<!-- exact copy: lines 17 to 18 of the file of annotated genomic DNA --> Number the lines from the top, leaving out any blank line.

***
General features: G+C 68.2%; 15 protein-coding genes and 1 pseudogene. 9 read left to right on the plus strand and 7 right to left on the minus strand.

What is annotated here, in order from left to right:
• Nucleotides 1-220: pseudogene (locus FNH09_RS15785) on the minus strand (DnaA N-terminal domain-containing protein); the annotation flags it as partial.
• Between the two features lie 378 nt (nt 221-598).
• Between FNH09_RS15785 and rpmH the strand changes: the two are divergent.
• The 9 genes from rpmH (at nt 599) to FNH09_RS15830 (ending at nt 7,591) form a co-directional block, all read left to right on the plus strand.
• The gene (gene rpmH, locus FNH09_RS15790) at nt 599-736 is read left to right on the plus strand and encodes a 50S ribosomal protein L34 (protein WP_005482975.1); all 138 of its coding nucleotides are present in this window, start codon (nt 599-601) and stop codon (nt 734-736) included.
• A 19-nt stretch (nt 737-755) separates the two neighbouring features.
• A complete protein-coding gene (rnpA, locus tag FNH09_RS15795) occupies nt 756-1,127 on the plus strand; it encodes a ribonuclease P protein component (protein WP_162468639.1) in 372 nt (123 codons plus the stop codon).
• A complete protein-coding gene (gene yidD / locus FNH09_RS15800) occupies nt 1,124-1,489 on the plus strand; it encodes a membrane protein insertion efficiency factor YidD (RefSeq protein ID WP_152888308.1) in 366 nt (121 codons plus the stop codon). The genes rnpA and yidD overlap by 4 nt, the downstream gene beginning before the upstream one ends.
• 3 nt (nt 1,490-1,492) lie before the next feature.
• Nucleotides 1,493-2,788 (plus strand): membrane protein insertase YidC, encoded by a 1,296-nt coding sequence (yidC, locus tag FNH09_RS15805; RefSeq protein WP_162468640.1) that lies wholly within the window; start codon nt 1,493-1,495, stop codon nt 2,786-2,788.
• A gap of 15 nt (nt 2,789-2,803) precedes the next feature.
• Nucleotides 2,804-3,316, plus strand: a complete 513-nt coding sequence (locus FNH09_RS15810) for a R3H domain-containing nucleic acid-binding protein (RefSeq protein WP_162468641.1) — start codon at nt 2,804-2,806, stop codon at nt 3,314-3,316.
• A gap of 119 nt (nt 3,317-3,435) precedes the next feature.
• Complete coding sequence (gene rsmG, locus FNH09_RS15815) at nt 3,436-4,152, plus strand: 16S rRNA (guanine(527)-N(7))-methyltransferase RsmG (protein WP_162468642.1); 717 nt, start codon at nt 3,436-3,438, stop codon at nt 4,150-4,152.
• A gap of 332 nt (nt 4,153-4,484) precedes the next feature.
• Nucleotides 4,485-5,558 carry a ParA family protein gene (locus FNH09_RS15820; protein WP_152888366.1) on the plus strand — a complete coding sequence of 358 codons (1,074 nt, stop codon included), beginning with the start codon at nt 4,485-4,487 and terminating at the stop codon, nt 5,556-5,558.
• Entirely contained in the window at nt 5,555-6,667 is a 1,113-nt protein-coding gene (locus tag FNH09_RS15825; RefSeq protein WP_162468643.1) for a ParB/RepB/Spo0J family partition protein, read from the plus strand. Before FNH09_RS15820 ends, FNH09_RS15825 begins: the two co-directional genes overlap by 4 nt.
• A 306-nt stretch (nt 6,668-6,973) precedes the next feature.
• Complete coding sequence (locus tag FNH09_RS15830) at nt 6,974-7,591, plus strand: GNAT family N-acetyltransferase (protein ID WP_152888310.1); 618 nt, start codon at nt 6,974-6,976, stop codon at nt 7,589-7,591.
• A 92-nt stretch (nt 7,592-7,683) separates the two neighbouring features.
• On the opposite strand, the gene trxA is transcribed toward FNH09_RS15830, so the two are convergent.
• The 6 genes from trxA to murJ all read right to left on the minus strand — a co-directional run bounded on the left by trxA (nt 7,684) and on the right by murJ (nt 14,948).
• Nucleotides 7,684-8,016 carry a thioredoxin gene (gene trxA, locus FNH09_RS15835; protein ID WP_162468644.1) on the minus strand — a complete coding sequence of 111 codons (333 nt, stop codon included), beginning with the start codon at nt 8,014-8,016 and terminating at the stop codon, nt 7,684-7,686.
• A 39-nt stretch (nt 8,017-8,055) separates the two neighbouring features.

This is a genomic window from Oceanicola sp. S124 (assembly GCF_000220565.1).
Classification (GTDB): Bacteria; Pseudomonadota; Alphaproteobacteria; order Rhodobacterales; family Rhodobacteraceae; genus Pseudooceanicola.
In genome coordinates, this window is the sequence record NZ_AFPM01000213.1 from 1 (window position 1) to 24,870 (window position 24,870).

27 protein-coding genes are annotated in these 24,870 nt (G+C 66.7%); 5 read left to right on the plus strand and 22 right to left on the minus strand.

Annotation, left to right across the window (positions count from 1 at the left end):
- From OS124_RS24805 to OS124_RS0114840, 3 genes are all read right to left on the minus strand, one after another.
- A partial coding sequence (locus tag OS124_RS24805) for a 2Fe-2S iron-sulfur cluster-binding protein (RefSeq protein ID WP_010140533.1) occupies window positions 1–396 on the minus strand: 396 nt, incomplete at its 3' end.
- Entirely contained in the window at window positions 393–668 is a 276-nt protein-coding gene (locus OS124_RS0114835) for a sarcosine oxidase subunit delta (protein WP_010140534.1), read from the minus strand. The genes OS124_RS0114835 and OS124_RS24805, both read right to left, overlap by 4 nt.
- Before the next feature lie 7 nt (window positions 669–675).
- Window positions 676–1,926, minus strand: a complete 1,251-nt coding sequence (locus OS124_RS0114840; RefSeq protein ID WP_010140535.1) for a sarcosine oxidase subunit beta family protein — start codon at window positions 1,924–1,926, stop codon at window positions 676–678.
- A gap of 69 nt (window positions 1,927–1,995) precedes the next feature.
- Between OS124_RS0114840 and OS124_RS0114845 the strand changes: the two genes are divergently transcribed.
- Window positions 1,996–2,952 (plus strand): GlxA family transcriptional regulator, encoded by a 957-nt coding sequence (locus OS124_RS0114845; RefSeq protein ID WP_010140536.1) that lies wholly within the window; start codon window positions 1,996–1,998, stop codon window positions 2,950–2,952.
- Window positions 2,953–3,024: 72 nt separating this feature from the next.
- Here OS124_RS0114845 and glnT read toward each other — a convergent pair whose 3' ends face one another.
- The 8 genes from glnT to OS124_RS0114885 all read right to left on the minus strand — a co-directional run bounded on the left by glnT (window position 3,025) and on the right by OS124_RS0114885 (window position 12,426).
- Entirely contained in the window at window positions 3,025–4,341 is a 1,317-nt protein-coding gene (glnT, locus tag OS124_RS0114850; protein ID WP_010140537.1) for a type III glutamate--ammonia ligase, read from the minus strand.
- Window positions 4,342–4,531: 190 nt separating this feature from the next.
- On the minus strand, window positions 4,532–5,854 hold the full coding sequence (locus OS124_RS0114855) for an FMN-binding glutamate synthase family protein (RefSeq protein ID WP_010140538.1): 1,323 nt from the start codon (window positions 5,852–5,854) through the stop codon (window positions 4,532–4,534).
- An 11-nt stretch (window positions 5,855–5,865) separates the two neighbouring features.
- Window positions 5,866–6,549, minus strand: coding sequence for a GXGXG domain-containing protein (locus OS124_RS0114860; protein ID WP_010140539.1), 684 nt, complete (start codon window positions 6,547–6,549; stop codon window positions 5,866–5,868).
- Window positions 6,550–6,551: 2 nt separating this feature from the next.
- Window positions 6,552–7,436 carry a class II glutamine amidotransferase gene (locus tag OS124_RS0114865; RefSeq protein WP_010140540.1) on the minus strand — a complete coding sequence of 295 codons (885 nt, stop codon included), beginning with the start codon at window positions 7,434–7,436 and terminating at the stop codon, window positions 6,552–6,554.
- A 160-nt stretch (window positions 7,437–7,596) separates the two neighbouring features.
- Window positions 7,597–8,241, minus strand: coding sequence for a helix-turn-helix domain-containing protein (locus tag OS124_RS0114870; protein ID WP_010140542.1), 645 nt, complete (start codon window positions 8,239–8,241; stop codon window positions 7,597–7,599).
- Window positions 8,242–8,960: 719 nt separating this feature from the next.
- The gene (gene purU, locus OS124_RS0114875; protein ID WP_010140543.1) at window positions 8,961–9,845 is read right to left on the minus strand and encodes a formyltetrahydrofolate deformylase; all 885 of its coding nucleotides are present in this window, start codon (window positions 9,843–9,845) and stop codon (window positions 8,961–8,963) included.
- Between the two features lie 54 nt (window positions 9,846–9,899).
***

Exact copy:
• A gap of 332 nt (nt 4,153-4,484) precedes the next feature.
• Nucleotides 4,485-5,558 carry a ParA family protein gene (locus FNH09_RS15820; protein WP_152888366.1) on the plus strand — a complete coding sequence of 358 codons (1,074 nt, stop codon included), beginning with the start codon at nt 4,485-4,487 and terminating at the stop codon, nt 5,556-5,558.